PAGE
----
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Arun Nangla: The elephant in the room

Arun Nangla: The elephant in the room

Asian Elephant is endangered. There are 350.000 African Elephants in the wild. Asian elephants in the wild is less than 50.000. The deadly threat for Asian Elephants is habitat loss. Forests are shrinking due to human activities like intensive plantation, logging and overgrowing human population. This conflict between human and elephant is a no-win situation. Let’s talk about the elephant…
Biography: 19th Century photographer Lai Afong

Biography: 19th Century photographer Lai Afong

Lai Afong (1839 – 1890) was a Chinese photographer who established Afong Studio, one of the early photographic studios in Hong Kong. His studio was active from 1859 to around the 1940s. The business was probably taken over by his son in the 1890s. Subject matters ranged from portraits and social life pictures to cityscapes and landscapes. Lai’s work and…
Elliott Erwitt: Icons

Elliott Erwitt: Icons

On the occasion of Elliott Erwitt’s 90th birthday, the Scuderie del Castello Visconteo in Pavia, Italy, will stage an exhibition of the Magnum photographer’s most iconic photographs. Seventy of Erwitt’s images will be displayed, charting a trajectory through the photographer’s practice and allowing the viewer a glimpse of his humanist eye and trademark dry wit. The exhibition includes his celebrity…
Resonance of Exile / Resonanz von Exil

Resonance of Exile / Resonanz von Exil

After the successful launch in 2017, the Museum der Moderne Salzburg’s exhibition series exploring the history of artists who experienced life in exile now continues with Resonance of Exile. Last year, the first presentation in the series shed light on the sharp discontinuities in the biographies and oeuvres of four women artists who were forced to leave their native countries.…
Michael Köster: Monochrome City

Michael Köster: Monochrome City

Architecture and lines are the key elements of Michael Koester´s photography. The artist was born in Berlin, as a photographer he takes his time focussing on details putting them in the centre of his works. He creates new perception through unusual perspectives. It is a challenge to see what is special within the urban every day life and catching these…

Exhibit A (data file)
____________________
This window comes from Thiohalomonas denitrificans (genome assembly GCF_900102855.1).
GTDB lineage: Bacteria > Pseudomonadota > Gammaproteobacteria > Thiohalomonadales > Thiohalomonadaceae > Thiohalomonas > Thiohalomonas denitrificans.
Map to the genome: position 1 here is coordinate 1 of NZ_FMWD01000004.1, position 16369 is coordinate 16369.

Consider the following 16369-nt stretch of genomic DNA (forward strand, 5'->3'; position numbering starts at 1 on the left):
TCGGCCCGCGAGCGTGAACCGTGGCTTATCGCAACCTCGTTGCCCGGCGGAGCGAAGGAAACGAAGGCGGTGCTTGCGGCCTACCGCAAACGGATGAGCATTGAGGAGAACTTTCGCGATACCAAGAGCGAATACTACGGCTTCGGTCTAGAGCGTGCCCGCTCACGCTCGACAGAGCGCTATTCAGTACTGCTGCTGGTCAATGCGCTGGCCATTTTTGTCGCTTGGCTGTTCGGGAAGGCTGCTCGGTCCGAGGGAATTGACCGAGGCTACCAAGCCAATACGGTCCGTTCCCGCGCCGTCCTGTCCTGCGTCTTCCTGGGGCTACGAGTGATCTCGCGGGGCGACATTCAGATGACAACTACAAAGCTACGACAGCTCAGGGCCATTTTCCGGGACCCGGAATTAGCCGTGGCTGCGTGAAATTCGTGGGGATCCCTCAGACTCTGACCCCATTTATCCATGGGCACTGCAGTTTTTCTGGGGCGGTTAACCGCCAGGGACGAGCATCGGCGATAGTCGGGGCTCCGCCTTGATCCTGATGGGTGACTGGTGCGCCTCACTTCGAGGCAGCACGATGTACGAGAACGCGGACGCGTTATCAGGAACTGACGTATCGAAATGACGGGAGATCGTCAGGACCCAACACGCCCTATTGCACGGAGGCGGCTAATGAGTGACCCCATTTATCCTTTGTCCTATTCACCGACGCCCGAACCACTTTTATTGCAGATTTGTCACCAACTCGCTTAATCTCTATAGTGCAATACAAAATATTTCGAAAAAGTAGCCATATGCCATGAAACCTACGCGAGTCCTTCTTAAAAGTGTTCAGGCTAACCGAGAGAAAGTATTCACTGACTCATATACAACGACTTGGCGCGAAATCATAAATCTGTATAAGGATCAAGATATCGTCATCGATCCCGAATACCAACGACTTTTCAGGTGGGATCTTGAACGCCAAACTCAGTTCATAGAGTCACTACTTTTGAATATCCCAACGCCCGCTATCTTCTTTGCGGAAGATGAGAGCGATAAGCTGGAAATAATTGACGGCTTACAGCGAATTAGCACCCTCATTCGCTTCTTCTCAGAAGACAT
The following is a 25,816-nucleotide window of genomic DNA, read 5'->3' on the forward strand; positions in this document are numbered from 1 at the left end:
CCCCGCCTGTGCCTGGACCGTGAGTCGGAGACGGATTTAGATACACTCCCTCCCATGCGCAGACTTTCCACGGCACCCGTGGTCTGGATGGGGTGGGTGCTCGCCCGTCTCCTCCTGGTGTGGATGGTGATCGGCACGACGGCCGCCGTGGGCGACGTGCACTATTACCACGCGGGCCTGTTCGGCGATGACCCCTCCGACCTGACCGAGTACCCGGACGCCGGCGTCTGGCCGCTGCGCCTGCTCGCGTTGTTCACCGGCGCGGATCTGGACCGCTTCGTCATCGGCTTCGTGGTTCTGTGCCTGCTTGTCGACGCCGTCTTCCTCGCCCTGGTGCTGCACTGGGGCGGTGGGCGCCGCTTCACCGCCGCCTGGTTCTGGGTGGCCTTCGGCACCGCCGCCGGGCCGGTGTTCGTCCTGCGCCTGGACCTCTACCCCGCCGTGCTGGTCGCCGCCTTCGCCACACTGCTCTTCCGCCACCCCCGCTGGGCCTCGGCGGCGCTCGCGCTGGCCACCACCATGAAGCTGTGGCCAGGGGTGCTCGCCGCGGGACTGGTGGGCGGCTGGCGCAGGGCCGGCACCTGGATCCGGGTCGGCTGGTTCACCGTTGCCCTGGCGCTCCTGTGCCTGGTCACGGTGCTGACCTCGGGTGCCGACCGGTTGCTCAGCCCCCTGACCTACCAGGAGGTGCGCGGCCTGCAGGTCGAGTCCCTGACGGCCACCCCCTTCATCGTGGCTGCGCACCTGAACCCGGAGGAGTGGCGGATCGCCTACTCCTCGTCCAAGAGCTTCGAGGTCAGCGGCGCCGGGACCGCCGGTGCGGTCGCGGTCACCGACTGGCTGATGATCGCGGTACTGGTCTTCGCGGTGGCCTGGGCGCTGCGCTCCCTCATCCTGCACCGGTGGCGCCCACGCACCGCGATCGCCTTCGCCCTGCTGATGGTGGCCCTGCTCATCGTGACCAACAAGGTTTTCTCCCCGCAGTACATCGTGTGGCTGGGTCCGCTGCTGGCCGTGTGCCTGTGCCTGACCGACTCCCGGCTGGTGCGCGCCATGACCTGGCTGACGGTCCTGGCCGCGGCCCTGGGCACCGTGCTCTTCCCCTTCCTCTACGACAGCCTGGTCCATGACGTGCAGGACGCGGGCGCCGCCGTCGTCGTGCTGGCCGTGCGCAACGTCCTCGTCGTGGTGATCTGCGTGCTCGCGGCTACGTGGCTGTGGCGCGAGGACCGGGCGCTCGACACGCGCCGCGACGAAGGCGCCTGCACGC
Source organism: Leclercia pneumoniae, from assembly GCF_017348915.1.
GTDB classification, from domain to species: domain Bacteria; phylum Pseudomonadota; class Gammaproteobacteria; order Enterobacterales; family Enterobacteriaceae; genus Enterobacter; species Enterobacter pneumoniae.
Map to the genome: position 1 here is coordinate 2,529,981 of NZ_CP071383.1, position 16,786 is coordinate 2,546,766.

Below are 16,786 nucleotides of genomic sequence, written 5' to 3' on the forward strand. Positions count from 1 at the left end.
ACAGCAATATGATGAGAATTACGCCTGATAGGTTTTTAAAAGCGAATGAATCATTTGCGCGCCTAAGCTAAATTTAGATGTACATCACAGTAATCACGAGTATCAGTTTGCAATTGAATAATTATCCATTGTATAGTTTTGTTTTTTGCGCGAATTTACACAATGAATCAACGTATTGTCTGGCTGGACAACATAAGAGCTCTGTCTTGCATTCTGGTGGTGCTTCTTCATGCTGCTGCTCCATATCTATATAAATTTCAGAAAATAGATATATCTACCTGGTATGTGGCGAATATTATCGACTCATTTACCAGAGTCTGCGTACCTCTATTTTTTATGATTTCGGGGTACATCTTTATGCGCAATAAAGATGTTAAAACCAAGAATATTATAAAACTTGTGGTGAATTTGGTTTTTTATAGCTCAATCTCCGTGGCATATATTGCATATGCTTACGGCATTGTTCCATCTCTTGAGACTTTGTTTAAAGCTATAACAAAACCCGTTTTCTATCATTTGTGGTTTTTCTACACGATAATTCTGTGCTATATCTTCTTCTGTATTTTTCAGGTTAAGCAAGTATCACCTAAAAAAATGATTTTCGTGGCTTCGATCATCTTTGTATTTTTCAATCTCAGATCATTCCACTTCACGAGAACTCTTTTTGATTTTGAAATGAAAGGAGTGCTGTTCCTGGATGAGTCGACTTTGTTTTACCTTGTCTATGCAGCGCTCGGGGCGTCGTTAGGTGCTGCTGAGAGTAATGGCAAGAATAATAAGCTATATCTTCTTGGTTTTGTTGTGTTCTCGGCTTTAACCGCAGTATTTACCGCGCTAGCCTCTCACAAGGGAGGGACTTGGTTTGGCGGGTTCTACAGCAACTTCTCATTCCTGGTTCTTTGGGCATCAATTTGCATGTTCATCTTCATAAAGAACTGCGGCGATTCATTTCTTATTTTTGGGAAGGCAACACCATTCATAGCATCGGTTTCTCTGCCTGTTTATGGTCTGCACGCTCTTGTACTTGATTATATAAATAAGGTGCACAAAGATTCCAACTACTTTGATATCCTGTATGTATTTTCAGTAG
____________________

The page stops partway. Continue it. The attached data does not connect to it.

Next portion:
Vintage: Portraits of Rudolph Valentino (1920s)

Vintage: Portraits of Rudolph Valentino (1920s)

Rudolph Valentino, byname of Rodolfo Alfonso Raffaello Pierre Filibert Guglielmi di Valentina d’Antonguolla, Alfonso also spelled Alfonzo, Raffaello also spelled Raffaelo, Pierre also spelled Pietro, and Filibert also spelled Filiberto (1895 – 1926), Italian-born American actor who was idolized as the “Great Lover” of the 1920s. When Guglielmi was 11, his father, a veterinarian, died from malaria. After being rejected…
Susan Ressler – Executive Order: Images of 1970s Corporate America

Susan Ressler – Executive Order: Images of 1970s Corporate America

The photographs that form the exhibition depict corporate America between 1977-80, mostly in Los Angeles and the Mountain West. Unlike many of the other photographers of the 1970s who primarily photographed outdoors, Ressler brought the “New Topographics” aesthetic inside, to survey the environments that lay within. There, she found signifiers of the new American economy at every turn – symbols…
Olivier Robert : Snow Fences

Olivier Robert : Snow Fences

This series of photographs is part of my ongoing project about the winter in Japan. These snow fences are very typical elements of the Japanese landscapes in the snowy regions. I’ve always been attracted to their presence on the pristine snow and the way they organize the landscapes, playing elegantly with trees like notes on a musical score. Although these…
Biography: 19th Century Portrait photographer Alexander Hesler

Biography: 19th Century Portrait photographer Alexander Hesler

Alexander Hesler (1823–1895) was an American photographer active in the U.S. state of Illinois. He is best known for photographing, in 1858 and 1860, definitive iconic images of the beardless Abraham Lincoln. He was active in the 1850s and early 1860s, learned daguerrotype and ambrotype photography; however, in company with many of his fellow craftspeople, he was trained in glass…
Vintage: Portraits of Abraham Lincoln (19th Century)

Vintage: Portraits of Abraham Lincoln (19th Century)